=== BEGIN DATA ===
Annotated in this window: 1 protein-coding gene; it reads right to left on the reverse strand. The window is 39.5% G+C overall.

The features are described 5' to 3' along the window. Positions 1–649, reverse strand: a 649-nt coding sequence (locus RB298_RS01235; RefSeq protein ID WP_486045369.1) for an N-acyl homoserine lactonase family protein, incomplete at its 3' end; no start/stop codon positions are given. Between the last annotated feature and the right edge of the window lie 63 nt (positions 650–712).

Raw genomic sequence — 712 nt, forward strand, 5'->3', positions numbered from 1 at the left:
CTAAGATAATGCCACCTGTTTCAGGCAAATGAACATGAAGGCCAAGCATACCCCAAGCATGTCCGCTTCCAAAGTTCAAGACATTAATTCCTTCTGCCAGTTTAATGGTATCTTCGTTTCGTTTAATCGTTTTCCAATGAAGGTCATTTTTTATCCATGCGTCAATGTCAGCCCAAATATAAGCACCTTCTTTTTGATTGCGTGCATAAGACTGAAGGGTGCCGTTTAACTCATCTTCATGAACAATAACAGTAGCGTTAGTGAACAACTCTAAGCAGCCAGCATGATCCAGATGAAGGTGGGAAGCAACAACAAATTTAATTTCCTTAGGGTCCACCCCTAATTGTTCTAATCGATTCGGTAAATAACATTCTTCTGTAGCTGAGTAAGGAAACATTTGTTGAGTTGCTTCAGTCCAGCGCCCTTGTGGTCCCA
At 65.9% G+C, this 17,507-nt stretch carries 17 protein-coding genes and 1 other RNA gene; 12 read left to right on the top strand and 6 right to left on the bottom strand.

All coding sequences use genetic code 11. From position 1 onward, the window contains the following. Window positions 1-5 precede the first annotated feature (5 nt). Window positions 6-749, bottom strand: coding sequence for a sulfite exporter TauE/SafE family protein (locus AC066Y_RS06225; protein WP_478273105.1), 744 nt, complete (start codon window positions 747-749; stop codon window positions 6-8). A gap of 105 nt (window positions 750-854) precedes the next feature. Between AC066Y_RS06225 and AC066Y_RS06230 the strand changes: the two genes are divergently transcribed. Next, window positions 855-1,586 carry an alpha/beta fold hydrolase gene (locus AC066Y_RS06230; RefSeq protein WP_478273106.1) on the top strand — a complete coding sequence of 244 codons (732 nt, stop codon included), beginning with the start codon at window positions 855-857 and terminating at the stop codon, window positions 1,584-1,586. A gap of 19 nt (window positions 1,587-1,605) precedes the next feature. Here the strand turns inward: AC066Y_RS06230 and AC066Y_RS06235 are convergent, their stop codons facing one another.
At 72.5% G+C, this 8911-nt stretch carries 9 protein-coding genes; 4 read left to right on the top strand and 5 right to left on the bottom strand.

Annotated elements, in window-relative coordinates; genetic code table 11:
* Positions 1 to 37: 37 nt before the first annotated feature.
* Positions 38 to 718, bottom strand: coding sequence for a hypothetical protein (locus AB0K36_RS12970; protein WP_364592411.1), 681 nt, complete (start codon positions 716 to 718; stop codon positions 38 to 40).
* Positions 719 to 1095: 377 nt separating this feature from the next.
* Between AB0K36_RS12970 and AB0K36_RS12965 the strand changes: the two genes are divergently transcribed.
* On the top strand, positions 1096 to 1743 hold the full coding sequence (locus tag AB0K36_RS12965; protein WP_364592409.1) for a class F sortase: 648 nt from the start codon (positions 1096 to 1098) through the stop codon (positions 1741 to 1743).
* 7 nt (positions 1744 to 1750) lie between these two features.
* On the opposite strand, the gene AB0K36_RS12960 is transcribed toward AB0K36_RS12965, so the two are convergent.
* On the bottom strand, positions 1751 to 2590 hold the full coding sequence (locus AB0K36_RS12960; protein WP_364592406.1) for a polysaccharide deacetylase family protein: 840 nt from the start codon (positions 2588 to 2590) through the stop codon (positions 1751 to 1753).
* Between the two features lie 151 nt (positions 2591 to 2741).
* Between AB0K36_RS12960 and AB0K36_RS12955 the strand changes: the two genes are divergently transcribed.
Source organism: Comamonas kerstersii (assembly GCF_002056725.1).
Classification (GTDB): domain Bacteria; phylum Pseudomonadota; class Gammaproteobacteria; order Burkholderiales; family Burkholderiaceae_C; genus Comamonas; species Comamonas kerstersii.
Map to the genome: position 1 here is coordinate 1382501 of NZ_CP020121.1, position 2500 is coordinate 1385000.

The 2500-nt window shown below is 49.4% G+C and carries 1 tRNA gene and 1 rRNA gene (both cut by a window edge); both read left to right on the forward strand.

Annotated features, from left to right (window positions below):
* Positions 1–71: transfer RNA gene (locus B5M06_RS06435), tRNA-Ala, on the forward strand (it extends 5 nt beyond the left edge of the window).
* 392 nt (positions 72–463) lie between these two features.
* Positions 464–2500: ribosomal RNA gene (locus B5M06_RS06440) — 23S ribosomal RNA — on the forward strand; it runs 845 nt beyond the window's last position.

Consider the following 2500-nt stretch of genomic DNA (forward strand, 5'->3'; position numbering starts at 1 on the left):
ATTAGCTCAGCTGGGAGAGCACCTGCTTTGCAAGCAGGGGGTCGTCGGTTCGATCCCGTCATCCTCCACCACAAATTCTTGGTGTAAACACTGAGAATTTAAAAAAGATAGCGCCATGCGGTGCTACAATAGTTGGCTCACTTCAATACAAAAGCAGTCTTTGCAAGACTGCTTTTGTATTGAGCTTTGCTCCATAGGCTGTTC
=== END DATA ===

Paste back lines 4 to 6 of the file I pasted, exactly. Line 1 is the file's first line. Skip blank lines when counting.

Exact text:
CTAAGATAATGCCACCTGTTTCAGGCAAATGAACATGAAGGCCAAGCATACCCCAAGCATGTCCGCTTCCAAAGTTCAAGACATTAATTCCTTCTGCCAGTTTAATGGTATCTTCGTTTCGTTTAATCGTTTTCCAATGAAGGTCATTTTTTATCCATGCGTCAATGTCAGCCCAAATATAAGCACCTTCTTTTTGATTGCGTGCATAAGACTGAAGGGTGCCGTTTAACTCATCTTCATGAACAATAACAGTAGCGTTAGTGAACAACTCTAAGCAGCCAGCATGATCCAGATGAAGGTGGGAAGCAACAACAAATTTAATTTCCTTAGGGTCCACCCCTAATTGTTCTAATCGATTCGGTAAATAACATTCTTCTGTAGCTGAGTAAGGAAACATTTGTTGAGTTGCTTCAGTCCAGCGCCCTTGTGGTCCCA
At 65.9% G+C, this 17,507-nt stretch carries 17 protein-coding genes and 1 other RNA gene; 12 read left to right on the top strand and 6 right to left on the bottom strand.

All coding sequences use genetic code 11. From position 1 onward, the window contains the following. Window positions 1-5 precede the first annotated feature (5 nt). Window positions 6-749, bottom strand: coding sequence for a sulfite exporter TauE/SafE family protein (locus AC066Y_RS06225; protein WP_478273105.1), 744 nt, complete (start codon window positions 747-749; stop codon window positions 6-8). A gap of 105 nt (window positions 750-854) precedes the next feature. Between AC066Y_RS06225 and AC066Y_RS06230 the strand changes: the two genes are divergently transcribed. Next, window positions 855-1,586 carry an alpha/beta fold hydrolase gene (locus AC066Y_RS06230; RefSeq protein WP_478273106.1) on the top strand — a complete coding sequence of 244 codons (732 nt, stop codon included), beginning with the start codon at window positions 855-857 and terminating at the stop codon, window positions 1,584-1,586. A gap of 19 nt (window positions 1,587-1,605) precedes the next feature. Here the strand turns inward: AC066Y_RS06230 and AC066Y_RS06235 are convergent, their stop codons facing one another.